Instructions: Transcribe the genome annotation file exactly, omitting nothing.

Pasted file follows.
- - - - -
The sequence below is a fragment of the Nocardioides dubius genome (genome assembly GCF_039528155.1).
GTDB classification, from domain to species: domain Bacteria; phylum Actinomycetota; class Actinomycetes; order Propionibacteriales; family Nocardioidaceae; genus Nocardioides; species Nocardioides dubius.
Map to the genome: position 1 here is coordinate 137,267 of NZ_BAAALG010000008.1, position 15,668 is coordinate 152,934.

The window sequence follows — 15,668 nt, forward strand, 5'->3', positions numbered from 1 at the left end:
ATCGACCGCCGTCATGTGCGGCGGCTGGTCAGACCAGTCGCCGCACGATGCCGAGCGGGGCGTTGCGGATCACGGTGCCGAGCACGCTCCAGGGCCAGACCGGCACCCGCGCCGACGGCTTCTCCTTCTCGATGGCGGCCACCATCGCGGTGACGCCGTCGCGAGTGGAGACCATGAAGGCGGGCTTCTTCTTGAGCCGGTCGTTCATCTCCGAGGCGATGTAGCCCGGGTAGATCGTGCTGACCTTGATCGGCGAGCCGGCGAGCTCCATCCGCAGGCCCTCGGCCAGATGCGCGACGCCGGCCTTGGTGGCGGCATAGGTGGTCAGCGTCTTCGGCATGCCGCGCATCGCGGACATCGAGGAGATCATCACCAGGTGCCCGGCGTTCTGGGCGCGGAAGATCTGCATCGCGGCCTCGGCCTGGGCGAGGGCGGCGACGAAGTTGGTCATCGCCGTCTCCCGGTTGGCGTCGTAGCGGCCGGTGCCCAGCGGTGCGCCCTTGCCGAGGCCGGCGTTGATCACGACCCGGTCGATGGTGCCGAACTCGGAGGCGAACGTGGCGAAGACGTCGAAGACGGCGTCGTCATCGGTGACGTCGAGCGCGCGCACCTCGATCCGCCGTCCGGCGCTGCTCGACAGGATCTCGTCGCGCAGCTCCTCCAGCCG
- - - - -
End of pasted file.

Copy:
The sequence below is a fragment of the Nocardioides dubius genome (genome assembly GCF_039528155.1).
GTDB classification, from domain to species: domain Bacteria; phylum Actinomycetota; class Actinomycetes; order Propionibacteriales; family Nocardioidaceae; genus Nocardioides; species Nocardioides dubius.
Map to the genome: position 1 here is coordinate 137,267 of NZ_BAAALG010000008.1, position 15,668 is coordinate 152,934.

The window sequence follows — 15,668 nt, forward strand, 5'->3', positions numbered from 1 at the left end:
ATCGACCGCCGTCATGTGCGGCGGCTGGTCAGACCAGTCGCCGCACGATGCCGAGCGGGGCGTTGCGGATCACGGTGCCGAGCACGCTCCAGGGCCAGACCGGCACCCGCGCCGACGGCTTCTCCTTCTCGATGGCGGCCACCATCGCGGTGACGCCGTCGCGAGTGGAGACCATGAAGGCGGGCTTCTTCTTGAGCCGGTCGTTCATCTCCGAGGCGATGTAGCCCGGGTAGATCGTGCTGACCTTGATCGGCGAGCCGGCGAGCTCCATCCGCAGGCCCTCGGCCAGATGCGCGACGCCGGCCTTGGTGGCGGCATAGGTGGTCAGCGTCTTCGGCATGCCGCGCATCGCGGACATCGAGGAGATCATCACCAGGTGCCCGGCGTTCTGGGCGCGGAAGATCTGCATCGCGGCCTCGGCCTGGGCGAGGGCGGCGACGAAGTTGGTCATCGCCGTCTCCCGGTTGGCGTCGTAGCGGCCGGTGCCCAGCGGTGCGCCCTTGCCGAGGCCGGCGTTGATCACGACCCGGTCGATGGTGCCGAACTCGGAGGCGAACGTGGCGAAGACGTCGAAGACGGCGTCGTCATCGGTGACGTCGAGCGCGCGCACCTCGATCCGCCGTCCGGCGCTGCTCGACAGGATCTCGTCGCGCAGCTCCTCCAGCCG